Examples of Conservation Action on the Ground

Addressing the Impact of Linear Infrastructure on Migratory Species



 Removal of fences in Mongolia

Fences along the Trans-Mongolian Railway in Mongolia constitute a complete barrier for Asiatic Wild Asses, Saiga Antelopes, Goitered Gazelles and Mongolian Gazelles as well as Wild Camels. Thousands of Mongolian Gazelles died in 2017 along the fence because they could not cross and escape the harsh winter weather.

To address this challenge, guidelines to mitigate the negative impacts of linear infrastructure in Central Asia was developed under the CAMI. Based on the guidelines, the Government of Mongolia developed national standards, which put in place wildlife-friendly measures for all development projects. In addition, the Government in cooperation with the Mongolian railway company and partners, modified and partly removed the fence along the Trans-Mongolian Railway in a pilot project. Asiatic Wild Ass, as well as Mongolian Gazelles, were already found to use those gaps in the fences and successfully cross the railroad, rediscovering former range areas.


 Wind turbines and migratory birds

Soaring birds, especially birds of prey, are highly susceptible to collision with wind turbines. Thus, the BirdLife International UNDP/GEF Migratory Soaring Birds (MSB) Project aims to integrate conservation of soaring birds into key sectors of society through partnerships and strategic alliances with businesses, NGOs, governments, and international organizations. Under the project, the Soaring Bird Sensitivity Mapping Tool was developed, collating data on 96 soaring bird species. Through the free online web tool, users can delineate the boundaries of a prospective wind farm and quickly generate the relevant soaring bird data. In this way, the tool helps inform decisions on the safe siting of new developments, such as wind farms, ensuring that negative impacts on soaring birds are minimized.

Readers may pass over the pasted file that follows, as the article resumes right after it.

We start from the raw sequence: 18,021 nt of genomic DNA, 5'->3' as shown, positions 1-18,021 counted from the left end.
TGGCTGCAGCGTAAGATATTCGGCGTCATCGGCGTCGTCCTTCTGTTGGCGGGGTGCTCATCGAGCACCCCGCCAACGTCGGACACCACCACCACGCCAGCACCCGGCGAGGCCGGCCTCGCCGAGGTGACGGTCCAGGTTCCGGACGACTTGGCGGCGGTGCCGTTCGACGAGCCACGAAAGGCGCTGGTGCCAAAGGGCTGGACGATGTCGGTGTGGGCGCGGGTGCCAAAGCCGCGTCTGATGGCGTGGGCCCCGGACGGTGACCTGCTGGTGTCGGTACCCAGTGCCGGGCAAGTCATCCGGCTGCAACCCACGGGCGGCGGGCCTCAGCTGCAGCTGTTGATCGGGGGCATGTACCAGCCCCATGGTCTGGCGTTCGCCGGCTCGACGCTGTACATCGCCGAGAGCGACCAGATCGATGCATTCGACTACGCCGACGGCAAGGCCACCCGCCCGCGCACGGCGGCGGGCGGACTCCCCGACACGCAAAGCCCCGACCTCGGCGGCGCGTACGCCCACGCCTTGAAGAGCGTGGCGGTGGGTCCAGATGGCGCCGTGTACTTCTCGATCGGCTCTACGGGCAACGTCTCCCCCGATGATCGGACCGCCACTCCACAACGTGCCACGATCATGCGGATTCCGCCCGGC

The sensitivity mapping techniques developed under the MSB project have recently been successfully applied in the Strategic Environmental Assessment for Wind Power and Biodiversity in Kenya. The tool has revealed that there are large areas of economically viable wind potential in Kenya of low or manageable biodiversity risk, with only 17 per cent of economic wind areas classed as very high sensitivity for species and sites such as Important Bird and Biodiversity Areas (IBAs).


 Towards Bird-friendly Powerlines in Egypt